By Margretta Sowah
Twitter – @bohomags
Once upon a time it was easy to spot an honest person – they exuded purpose. In the 21st century of political correctness, being honest is a double edge sword. Look at it this way; if integrity and fairness were as celebrated and engaged with as war, the world would be a different place.
The honest truth: Feminism is far from its full actualisation. Can fashion aid in the advancement of this honest cause; being the Mecca of expressionism expressed, in conceptualised styli-fication? – talk about a mouthful! Let’s explore.
Act like a woman
When a woman compliments another woman it can be taken as shade. When a man compliments a woman, he is taken seriously. How does that work? Fashion is intrinsically feminine – the advertisement is geared to prickling women’s sensors, educing an almost septic reaction; the hand reaching for the credit card, a gush instils as the bag handle does a body exchange.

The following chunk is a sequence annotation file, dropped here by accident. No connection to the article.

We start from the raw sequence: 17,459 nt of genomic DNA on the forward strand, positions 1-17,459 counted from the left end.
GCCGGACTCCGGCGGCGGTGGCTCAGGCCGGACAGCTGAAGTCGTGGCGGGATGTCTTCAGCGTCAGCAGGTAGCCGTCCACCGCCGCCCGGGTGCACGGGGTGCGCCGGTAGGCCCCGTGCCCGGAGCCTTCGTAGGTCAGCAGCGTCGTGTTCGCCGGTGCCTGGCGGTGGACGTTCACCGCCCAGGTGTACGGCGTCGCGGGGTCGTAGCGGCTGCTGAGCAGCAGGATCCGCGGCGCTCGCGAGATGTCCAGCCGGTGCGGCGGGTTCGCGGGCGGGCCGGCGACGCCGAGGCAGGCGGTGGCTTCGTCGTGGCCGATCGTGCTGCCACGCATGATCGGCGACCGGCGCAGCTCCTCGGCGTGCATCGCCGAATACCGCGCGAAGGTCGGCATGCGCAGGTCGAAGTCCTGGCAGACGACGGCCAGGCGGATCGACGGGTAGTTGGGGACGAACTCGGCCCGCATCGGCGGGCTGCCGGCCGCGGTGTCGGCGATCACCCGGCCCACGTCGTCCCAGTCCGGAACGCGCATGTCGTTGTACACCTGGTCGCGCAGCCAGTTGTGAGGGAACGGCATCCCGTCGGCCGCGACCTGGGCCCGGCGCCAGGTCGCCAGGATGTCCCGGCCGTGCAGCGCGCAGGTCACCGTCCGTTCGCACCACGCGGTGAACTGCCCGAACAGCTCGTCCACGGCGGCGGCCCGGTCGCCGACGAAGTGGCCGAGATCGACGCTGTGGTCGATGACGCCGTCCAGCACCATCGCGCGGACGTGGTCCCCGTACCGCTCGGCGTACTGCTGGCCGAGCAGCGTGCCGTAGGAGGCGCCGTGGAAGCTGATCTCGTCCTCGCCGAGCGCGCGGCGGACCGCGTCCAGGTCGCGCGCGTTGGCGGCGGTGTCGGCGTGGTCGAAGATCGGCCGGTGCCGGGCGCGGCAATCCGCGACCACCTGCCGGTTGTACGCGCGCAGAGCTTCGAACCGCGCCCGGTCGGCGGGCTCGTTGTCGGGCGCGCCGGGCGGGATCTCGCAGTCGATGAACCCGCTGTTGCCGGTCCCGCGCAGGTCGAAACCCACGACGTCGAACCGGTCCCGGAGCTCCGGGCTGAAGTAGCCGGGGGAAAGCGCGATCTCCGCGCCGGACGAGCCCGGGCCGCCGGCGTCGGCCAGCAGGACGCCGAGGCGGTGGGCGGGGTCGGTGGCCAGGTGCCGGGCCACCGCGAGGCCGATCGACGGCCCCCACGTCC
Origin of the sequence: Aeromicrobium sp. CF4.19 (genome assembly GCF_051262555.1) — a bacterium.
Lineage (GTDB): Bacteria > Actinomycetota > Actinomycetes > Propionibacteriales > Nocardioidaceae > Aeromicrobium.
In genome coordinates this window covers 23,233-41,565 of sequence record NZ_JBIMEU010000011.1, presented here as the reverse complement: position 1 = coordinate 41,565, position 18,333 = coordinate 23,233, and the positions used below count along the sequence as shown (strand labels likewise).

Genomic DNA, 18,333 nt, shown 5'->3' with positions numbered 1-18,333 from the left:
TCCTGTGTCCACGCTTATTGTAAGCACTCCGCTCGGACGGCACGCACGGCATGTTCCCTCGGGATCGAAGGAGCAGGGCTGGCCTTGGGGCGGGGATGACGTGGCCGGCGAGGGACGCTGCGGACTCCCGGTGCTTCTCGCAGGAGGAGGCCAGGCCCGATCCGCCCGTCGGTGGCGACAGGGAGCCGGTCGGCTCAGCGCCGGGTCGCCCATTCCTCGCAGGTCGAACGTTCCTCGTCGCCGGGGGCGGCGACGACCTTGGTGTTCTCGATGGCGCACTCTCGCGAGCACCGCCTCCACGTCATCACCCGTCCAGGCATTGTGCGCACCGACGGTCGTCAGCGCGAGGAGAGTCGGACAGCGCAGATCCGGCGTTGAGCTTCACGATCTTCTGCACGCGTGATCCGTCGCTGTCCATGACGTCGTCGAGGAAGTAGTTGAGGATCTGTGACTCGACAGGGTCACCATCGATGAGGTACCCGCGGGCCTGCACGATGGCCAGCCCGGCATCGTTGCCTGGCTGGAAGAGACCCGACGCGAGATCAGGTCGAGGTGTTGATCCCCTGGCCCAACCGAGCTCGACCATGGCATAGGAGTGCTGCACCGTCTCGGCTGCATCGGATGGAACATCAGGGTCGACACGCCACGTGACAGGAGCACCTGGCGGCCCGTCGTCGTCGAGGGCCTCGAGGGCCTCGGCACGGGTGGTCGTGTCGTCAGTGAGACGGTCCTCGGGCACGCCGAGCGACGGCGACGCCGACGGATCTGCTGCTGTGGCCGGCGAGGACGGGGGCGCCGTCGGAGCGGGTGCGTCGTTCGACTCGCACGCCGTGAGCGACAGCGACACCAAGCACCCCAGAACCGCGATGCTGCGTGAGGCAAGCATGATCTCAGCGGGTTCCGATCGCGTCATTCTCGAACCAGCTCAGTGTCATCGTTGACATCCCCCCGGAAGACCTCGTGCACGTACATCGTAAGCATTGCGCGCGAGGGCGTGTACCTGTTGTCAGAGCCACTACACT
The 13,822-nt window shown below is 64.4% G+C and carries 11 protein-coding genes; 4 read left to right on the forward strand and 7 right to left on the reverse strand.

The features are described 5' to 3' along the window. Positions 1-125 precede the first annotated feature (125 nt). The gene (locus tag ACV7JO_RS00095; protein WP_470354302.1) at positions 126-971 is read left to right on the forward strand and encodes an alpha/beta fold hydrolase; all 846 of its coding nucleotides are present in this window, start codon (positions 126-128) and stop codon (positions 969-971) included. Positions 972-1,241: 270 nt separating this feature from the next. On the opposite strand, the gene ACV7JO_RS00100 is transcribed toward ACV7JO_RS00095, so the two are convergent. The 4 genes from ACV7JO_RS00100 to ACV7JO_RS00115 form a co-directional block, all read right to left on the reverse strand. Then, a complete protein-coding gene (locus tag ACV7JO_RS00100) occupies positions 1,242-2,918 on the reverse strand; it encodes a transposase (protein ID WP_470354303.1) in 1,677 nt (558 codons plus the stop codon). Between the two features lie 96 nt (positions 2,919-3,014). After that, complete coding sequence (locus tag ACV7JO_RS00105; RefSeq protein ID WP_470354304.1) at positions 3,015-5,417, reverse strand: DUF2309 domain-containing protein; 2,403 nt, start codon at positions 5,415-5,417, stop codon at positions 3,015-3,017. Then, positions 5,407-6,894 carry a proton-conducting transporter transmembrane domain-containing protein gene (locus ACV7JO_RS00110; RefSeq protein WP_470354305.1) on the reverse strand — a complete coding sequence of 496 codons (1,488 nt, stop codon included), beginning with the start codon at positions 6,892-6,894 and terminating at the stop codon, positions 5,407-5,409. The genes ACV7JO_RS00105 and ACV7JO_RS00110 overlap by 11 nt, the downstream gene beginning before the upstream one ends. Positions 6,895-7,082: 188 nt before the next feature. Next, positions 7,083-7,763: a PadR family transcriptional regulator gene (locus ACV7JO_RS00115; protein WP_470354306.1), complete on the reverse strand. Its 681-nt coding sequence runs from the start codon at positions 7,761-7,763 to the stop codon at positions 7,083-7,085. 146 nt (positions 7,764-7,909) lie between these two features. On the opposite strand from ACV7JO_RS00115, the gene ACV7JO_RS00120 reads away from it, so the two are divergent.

Yes, fashion is feminine. But is it feminist? Not to go into an issue much more complex than the average trending topic, feminism is the right and acknowledgement of equality over both genders. This is referring to not only social issues (raising a family on their own, personal safety, allowing for political correctness etc) but psychological thought patterns as well. The last headlining feministic stunt in fashion was CHANEL’s Paris Fashion Week show in 2014. Top models such as Gisele Bündchen and Cara Delevingne walked down the runway, asking for change over designer microphones.
Society as a whole is for feminism, I believe, as mothers are the matriarchal image of the female spirit… perhaps that is where we get our wires crossed. Women in the 21st century do not want to be just mothers. We want – no deserve – to have it all; at least how men are seen to have. The problem is putting these two worlds together – having a family and being part of a system or being the ‘woman most envied’; all aided by brand [x] perfume No.69. You can’t be vain and loving at the same time, right?